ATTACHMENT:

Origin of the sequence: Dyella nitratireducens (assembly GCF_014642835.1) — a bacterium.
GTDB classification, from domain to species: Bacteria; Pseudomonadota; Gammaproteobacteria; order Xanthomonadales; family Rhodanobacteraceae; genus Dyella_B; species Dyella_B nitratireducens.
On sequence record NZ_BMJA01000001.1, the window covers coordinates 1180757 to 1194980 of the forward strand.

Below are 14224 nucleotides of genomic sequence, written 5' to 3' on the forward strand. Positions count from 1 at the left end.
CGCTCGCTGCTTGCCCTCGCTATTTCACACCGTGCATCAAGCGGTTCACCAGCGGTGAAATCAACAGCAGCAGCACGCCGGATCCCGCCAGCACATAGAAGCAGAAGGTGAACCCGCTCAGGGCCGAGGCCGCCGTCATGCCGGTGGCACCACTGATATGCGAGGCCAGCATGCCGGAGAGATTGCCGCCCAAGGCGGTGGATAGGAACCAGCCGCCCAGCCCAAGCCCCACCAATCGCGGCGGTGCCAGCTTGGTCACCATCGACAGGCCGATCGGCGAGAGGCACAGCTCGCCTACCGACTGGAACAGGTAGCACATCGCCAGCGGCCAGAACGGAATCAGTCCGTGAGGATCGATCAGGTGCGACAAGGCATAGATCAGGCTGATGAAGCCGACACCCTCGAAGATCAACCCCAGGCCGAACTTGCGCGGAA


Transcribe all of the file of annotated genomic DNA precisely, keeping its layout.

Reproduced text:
Origin of the sequence: Dyella nitratireducens (assembly GCF_014642835.1) — a bacterium.
GTDB classification, from domain to species: Bacteria; Pseudomonadota; Gammaproteobacteria; order Xanthomonadales; family Rhodanobacteraceae; genus Dyella_B; species Dyella_B nitratireducens.
On sequence record NZ_BMJA01000001.1, the window covers coordinates 1180757 to 1194980 of the forward strand.

Below are 14224 nucleotides of genomic sequence, written 5' to 3' on the forward strand. Positions count from 1 at the left end.
CGCTCGCTGCTTGCCCTCGCTATTTCACACCGTGCATCAAGCGGTTCACCAGCGGTGAAATCAACAGCAGCAGCACGCCGGATCCCGCCAGCACATAGAAGCAGAAGGTGAACCCGCTCAGGGCCGAGGCCGCCGTCATGCCGGTGGCACCACTGATATGCGAGGCCAGCATGCCGGAGAGATTGCCGCCCAAGGCGGTGGATAGGAACCAGCCGCCCAGCCCAAGCCCCACCAATCGCGGCGGTGCCAGCTTGGTCACCATCGACAGGCCGATCGGCGAGAGGCACAGCTCGCCTACCGACTGGAACAGGTAGCACATCGCCAGCGGCCAGAACGGAATCAGTCCGTGAGGATCGATCAGGTGCGACAAGGCATAGATCAGGCTGATGAAGCCGACACCCTCGAAGATCAACCCCAGGCCGAACTTGCGCGGAA